- Do get a stamp from the attendants on the turnstiles entrance if you would like to leave and re-enter the grounds later as your ticket will not allow re-entry (if you are not staying at the Knight’s Village).
- The shower did not have hot and cold water gauge and my son did feel it was too hot for him but we could not adjust it and the shower floors were slippery.
- A sleepover at the King’s Tent is a costly affair we have to admit…but totally worth it for a special occassions and as a treat for the whole family. You would definitely come back with lots of great memories of your holiday.
- Kid’s playground at the Castle ground was closed for maintenance (so our kids were dissapointed a little)
- They do not allow pets on site at the Castle, the only exception to this are assistance dogs
- Pushchairs cannot be taken through the main house of the Castle as there are stairs leading to each point and also with narrow doorways and stairs within the exhibitions this makes it unsuitable for pushchairs. Pushchairs can be left outside at identified pushchair parks.
- Many of the activities in the Castle are weather dependent so it may be closed if it rains too heavily
How do I book my tickets and how much does it cost?
Castle Tickets cost £27 adults (age 12+), or £24 for child (3-11) or Seniors (60+). Online / advance tickets are much cheaper usually costing £18 (when booked online, min 5 days in advance). For day tickets and short breaks visit their website here.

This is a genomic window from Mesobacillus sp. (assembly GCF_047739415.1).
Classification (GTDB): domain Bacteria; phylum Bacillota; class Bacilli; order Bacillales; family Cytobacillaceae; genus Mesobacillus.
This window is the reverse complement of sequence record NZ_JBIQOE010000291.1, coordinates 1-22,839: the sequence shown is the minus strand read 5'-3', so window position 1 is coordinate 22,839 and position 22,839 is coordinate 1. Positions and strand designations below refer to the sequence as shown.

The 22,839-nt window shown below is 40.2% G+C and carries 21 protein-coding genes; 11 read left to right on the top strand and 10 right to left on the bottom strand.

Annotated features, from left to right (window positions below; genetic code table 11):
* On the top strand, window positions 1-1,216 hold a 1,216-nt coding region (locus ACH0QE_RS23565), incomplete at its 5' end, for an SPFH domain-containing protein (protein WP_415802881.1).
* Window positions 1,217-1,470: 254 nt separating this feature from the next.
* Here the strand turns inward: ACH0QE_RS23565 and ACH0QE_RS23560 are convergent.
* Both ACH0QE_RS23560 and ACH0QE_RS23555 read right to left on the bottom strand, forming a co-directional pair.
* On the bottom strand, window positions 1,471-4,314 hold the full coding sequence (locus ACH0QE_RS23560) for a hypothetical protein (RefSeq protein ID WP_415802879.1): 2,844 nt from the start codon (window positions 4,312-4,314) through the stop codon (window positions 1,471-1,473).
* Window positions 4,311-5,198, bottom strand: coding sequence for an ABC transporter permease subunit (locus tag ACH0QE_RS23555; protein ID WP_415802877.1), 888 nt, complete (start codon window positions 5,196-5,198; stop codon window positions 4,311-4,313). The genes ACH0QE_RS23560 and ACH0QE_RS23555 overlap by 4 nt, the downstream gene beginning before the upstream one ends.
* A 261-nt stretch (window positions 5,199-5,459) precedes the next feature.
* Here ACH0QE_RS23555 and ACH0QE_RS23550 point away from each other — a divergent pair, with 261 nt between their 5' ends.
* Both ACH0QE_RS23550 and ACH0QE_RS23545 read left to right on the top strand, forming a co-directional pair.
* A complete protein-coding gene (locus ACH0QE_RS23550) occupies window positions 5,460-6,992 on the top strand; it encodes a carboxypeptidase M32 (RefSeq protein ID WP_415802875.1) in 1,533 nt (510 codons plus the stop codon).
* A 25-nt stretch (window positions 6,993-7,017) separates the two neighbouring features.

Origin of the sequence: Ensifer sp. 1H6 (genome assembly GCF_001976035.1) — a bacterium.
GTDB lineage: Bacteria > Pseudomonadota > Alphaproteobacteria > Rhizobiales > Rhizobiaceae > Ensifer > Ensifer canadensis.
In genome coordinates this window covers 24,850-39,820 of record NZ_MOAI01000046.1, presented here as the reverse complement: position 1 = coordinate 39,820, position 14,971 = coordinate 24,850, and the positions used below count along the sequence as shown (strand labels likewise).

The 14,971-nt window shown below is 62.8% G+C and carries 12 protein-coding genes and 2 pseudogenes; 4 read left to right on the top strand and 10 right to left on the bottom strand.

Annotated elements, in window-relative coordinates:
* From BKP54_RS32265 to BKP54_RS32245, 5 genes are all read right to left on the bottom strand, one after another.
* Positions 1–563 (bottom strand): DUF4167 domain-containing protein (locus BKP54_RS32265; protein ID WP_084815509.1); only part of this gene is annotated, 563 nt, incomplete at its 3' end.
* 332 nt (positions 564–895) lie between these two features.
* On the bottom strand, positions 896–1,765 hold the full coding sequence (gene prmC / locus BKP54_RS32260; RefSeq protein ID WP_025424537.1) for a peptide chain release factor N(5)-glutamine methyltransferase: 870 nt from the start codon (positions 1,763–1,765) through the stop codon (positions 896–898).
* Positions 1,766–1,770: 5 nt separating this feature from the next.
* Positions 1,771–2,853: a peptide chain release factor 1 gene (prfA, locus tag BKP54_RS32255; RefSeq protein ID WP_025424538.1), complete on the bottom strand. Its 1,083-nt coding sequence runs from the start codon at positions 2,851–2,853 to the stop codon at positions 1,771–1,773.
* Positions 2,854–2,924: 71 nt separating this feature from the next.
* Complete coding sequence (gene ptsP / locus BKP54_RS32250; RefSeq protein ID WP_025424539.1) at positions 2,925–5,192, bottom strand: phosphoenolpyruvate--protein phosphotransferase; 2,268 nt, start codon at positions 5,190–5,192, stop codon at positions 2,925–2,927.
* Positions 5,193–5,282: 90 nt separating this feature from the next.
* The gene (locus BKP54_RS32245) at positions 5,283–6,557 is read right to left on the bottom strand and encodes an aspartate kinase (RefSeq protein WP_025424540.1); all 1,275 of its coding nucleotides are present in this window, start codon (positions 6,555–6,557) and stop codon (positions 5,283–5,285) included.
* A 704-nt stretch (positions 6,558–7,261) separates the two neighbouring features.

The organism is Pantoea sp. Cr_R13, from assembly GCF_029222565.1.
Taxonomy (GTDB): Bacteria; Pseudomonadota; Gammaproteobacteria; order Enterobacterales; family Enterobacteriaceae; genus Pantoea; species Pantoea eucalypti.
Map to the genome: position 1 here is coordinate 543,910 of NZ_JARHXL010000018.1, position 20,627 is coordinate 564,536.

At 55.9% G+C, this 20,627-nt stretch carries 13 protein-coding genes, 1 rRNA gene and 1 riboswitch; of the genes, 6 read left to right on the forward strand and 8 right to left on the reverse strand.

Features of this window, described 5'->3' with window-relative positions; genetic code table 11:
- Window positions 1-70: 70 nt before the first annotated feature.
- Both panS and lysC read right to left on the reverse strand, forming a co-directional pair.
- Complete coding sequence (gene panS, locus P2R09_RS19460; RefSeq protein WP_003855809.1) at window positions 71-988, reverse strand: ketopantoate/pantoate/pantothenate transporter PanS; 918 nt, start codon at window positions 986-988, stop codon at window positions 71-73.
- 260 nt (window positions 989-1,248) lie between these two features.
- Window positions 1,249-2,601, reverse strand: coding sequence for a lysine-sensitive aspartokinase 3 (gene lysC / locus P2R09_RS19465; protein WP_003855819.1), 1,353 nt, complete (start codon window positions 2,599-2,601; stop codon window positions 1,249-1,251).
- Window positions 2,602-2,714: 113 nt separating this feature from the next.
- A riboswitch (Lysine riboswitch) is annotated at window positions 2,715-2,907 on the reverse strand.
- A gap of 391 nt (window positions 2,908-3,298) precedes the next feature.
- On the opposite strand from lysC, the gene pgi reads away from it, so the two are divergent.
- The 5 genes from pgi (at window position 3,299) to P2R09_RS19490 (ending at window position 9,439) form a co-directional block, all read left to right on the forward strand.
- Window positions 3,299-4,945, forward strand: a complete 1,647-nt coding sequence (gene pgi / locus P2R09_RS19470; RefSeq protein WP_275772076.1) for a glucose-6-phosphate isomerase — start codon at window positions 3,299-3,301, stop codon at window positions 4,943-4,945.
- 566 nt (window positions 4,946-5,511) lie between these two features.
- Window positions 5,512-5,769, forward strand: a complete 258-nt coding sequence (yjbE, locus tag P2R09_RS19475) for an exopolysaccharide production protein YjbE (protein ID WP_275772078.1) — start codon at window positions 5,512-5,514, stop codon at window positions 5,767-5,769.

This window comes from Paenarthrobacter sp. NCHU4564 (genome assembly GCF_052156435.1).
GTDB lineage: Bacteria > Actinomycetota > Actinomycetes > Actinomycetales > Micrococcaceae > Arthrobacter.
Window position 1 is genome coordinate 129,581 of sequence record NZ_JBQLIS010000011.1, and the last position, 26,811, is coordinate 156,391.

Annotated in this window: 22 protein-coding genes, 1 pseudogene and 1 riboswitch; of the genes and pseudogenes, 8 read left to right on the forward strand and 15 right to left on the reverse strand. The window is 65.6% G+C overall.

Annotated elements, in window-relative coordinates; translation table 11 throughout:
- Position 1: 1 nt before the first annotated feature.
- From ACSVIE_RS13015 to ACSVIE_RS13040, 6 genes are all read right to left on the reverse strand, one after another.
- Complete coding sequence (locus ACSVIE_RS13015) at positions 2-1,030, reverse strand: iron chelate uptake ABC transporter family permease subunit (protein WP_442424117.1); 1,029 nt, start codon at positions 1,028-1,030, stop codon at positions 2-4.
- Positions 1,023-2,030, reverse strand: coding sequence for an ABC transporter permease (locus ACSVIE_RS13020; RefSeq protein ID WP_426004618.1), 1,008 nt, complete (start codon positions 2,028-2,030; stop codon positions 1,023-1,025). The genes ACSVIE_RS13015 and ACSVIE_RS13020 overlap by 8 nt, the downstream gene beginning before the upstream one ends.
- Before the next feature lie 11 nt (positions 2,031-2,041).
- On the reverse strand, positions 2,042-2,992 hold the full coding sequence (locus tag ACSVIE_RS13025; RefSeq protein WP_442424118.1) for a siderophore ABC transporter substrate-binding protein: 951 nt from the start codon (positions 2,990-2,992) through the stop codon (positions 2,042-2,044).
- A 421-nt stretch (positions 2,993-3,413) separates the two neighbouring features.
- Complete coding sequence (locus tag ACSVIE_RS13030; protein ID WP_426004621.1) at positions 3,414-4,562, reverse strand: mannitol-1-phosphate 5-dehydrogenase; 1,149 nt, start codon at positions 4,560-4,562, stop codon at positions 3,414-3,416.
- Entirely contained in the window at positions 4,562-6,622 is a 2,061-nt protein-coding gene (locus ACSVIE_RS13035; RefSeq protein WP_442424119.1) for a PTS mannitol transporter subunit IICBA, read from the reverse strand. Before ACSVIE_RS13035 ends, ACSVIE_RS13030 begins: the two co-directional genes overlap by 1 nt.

Short breaks – All include two days entry to the Castle; car parking; buffet breakfast; one night’s accommodation and extra exclusive entertainment in the Knight’s Village. Dinner costs additional (£18.95 for adults; £9.95 for kids) – from Half Term, this is an evening buffet. All prices quoted are based on a Family of Four.
- New Avenue of Kings premium glamping tents – stay from late June to September. Starting from £259 per night
- Standard glamping tents – stay from late June to September. Starting from £139 per night
- Lodges – available year-round. Includes private bathroom (glamping has shared bathroom facilities). Starting from £159 per night.
Is it Mediaeval or Medieval?
Medieval is the more commonly used word since the twentieth-century but some say that Mediaeval is more British. We have resorted using Mediaeval in this post to match what’s being used by Warwick Castle.
Where to stay while at Warwick Castle?
There are three unique styles of guest accommodation in the Castle from Woodland Lodges and Mediaeval Glamping within the Knight’s Village, or for something extra special, try their luxurious Tower Suites which is located on their own private floors of the 14th century Caesar’s Tower.
What is Glamping?